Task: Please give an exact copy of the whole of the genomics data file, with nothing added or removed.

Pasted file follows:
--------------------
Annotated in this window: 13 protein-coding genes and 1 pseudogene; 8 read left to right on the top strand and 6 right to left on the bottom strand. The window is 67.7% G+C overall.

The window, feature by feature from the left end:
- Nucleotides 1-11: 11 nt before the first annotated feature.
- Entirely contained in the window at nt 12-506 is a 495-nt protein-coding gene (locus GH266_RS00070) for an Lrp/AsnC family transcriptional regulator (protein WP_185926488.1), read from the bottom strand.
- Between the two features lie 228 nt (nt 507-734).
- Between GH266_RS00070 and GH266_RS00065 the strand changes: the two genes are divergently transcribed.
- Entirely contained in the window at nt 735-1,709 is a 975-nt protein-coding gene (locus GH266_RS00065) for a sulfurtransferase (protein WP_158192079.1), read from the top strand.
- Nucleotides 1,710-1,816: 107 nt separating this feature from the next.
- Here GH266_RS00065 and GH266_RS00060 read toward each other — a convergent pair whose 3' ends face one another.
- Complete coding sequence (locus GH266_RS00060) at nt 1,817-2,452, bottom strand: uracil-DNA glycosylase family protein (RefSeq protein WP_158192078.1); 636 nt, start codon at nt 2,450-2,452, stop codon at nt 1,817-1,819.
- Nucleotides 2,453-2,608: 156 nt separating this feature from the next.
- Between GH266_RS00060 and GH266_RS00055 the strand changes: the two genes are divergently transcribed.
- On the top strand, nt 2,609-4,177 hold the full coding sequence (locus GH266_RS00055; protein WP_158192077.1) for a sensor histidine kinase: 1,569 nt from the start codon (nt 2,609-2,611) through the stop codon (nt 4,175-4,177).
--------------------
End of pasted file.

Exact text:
Annotated in this window: 13 protein-coding genes and 1 pseudogene; 8 read left to right on the top strand and 6 right to left on the bottom strand. The window is 67.7% G+C overall.

The window, feature by feature from the left end:
- Nucleotides 1-11: 11 nt before the first annotated feature.
- Entirely contained in the window at nt 12-506 is a 495-nt protein-coding gene (locus GH266_RS00070) for an Lrp/AsnC family transcriptional regulator (protein WP_185926488.1), read from the bottom strand.
- Between the two features lie 228 nt (nt 507-734).
- Between GH266_RS00070 and GH266_RS00065 the strand changes: the two genes are divergently transcribed.
- Entirely contained in the window at nt 735-1,709 is a 975-nt protein-coding gene (locus GH266_RS00065) for a sulfurtransferase (protein WP_158192079.1), read from the top strand.
- Nucleotides 1,710-1,816: 107 nt separating this feature from the next.
- Here GH266_RS00065 and GH266_RS00060 read toward each other — a convergent pair whose 3' ends face one another.
- Complete coding sequence (locus GH266_RS00060) at nt 1,817-2,452, bottom strand: uracil-DNA glycosylase family protein (RefSeq protein WP_158192078.1); 636 nt, start codon at nt 2,450-2,452, stop codon at nt 1,817-1,819.
- Nucleotides 2,453-2,608: 156 nt separating this feature from the next.
- Between GH266_RS00060 and GH266_RS00055 the strand changes: the two genes are divergently transcribed.
- On the top strand, nt 2,609-4,177 hold the full coding sequence (locus GH266_RS00055; protein WP_158192077.1) for a sensor histidine kinase: 1,569 nt from the start codon (nt 2,609-2,611) through the stop codon (nt 4,175-4,177).